Approval Seeking Schema

“I’m tying myself in knots. Diana is killing me!” A personal assistant, Paige, had recently started to work under Diana, who was aloof and seemed indifferent to efforts to impress her. Paige’s well-honed people pleasing skills just didn’t seem to work with Diana. “I feel like I’m running on adrenaline from the moment I walk into work”.

Getting along with other people is an important skill for children to learn. As children develop the ability to cooperate and collaborate, they soon realise that getting the admiration and approval of others gives both pleasure and power. For kids who grew up in strongly reputation-focussed families, or whose parents showed them love and attention when they pleased them, this desire for approval can be especially strong. These people can grow up to have an Approval Seeking Schema – their self-esteem is bound tightly to their ability to gain others approval. This can take different forms:

Mr Popularity: Mr (or Ms) Popularity is eternally driven by the fear of losing friends and reputation. Often acts different with different people (a chameleon) in order to be the sort of person they think that others want.

Mr Smithers: Named after the famous Simpsons sycophant, the Mr Smithers is anxious about receiving validation and worth from the authority figures in their life such as bosses and teachers.

Mr Status Seeker: Obsessed with gathering all the accoutrements of wealth and power, often due to a Vulnerability Schema.

The Dark Side of Being So-Dang-Lovable

Most of us have an element of one or more of these approval seeking types within us. We also know many people who are like these stereotypes. It is easy to be critical toward approval seekers, they can seem vain and narcissistic. However, these behaviours are driven by a deep anxiety about being judged or disliked or being not good enough. If the mask comes off and the person appears flawed, then panic can begin to arise. People with this schema can act extremely defensive when exposed to criticism.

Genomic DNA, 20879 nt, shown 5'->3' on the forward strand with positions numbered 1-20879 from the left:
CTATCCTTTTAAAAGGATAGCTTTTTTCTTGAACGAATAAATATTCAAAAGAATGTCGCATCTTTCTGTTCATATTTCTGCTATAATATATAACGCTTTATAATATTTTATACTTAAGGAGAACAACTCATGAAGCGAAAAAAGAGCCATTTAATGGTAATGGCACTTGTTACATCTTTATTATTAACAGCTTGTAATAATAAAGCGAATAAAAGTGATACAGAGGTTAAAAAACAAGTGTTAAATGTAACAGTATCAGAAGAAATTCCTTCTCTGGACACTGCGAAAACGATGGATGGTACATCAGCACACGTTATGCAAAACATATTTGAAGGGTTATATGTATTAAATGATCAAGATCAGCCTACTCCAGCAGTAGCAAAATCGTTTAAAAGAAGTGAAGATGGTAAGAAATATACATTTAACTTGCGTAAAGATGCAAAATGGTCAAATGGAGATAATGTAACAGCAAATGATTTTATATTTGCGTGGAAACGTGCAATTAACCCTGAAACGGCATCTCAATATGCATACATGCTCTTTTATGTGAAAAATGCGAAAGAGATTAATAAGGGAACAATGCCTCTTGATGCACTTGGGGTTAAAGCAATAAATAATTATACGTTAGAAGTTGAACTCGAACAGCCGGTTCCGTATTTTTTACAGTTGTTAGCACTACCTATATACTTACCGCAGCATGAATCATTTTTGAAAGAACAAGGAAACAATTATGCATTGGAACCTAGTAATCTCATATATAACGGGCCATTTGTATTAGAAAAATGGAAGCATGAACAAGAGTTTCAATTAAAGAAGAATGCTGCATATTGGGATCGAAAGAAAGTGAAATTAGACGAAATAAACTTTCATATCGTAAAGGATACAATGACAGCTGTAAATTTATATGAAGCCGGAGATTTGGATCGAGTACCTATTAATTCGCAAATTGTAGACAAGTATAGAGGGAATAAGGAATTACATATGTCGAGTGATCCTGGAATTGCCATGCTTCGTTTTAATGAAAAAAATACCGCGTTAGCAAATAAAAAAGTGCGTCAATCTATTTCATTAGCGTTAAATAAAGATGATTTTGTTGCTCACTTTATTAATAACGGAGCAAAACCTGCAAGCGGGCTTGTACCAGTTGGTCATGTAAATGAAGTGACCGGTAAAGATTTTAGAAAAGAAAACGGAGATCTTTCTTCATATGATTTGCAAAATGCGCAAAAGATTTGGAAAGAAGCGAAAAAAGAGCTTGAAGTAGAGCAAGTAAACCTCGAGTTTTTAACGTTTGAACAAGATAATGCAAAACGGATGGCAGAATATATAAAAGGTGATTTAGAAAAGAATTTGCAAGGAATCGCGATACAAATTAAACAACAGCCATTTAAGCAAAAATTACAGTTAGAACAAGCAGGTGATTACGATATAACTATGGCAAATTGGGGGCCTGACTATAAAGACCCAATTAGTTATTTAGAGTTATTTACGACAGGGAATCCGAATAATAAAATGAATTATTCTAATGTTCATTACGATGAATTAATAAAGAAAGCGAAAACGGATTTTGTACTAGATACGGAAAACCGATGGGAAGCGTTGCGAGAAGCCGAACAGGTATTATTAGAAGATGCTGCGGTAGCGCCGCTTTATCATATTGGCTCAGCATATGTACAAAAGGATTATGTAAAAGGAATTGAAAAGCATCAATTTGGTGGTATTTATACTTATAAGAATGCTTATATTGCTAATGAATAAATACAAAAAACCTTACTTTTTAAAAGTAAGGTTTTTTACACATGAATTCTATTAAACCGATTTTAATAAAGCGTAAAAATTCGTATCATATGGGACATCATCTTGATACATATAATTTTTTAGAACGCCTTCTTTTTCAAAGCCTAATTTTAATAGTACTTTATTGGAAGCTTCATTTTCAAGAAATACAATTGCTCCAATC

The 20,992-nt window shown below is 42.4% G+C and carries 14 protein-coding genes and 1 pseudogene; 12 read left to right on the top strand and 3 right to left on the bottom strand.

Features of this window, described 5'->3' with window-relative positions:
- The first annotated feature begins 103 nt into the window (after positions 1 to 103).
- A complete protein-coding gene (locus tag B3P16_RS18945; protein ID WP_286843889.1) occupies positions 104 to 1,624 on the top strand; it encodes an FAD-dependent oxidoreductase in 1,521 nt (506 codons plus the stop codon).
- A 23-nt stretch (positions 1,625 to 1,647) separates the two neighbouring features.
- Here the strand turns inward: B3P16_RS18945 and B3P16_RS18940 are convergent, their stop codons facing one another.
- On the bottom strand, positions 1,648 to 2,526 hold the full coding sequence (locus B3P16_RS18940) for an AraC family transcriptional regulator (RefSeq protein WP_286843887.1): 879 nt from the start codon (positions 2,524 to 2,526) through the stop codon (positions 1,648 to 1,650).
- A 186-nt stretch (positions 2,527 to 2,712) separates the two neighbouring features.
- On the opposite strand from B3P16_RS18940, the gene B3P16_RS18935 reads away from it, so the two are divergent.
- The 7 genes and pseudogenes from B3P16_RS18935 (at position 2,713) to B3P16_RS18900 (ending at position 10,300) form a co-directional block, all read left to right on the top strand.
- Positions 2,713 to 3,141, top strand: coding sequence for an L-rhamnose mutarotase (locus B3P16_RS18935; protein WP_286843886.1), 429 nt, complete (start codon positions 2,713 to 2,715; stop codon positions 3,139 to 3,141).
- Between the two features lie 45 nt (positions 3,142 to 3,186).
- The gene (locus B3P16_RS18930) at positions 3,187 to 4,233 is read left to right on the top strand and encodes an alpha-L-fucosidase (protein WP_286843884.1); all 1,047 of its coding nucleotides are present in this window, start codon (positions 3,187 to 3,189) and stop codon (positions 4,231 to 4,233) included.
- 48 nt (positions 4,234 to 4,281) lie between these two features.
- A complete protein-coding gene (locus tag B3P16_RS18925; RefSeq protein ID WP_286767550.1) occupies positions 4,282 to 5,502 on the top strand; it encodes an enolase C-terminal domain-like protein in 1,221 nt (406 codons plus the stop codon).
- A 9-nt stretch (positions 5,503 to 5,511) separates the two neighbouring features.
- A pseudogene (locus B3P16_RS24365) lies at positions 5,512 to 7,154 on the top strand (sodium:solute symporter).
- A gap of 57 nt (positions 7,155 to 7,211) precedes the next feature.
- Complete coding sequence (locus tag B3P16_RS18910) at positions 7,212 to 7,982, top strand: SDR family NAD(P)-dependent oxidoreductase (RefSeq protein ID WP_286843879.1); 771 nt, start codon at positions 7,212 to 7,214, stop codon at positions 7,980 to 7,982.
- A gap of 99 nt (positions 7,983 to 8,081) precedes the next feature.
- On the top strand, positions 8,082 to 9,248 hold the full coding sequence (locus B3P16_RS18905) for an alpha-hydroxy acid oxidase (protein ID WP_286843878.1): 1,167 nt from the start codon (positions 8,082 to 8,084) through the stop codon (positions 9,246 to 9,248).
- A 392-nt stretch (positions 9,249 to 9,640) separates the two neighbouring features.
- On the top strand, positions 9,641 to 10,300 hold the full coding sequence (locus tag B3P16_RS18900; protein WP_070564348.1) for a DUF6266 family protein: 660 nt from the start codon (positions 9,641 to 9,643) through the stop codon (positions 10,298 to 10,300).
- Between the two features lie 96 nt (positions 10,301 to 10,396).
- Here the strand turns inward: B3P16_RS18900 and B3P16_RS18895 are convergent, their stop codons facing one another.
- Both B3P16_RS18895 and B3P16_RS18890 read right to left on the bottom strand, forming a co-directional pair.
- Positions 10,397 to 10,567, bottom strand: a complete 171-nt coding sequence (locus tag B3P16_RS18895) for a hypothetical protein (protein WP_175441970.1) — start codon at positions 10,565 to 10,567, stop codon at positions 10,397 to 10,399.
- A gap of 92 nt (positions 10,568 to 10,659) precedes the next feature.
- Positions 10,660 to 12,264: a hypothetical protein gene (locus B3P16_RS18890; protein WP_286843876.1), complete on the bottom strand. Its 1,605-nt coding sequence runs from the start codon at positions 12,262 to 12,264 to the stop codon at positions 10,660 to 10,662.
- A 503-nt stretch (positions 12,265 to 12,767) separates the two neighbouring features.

Paige gained insight into the fact that Diana reminded her of her difficult-to-please mother. She began asking herself at work “what is the right thing to do” rather than trying to guess what Diana wanted. Paradoxically this approach seemed to actually be the thing that impressed Diana most. Paige then became more in touch with her own preferences and opinions and let go a little of living according to the approval of others. 

Speak Your Mind


Suite C5
102-106 Boyce Rd
Maroubra Junction, NSW 2035
(02) 8958 2585

Have Questions?
Send a Message!

By submitting this form via this web portal, you acknowledge and accept the risks of communicating your health information via this unencrypted email and electronic messaging and wish to continue despite those risks. By clicking "Yes, I want to submit this form" you agree to hold Brighter Vision harmless for unauthorized use, disclosure, or access of your protected health information sent via this electronic means.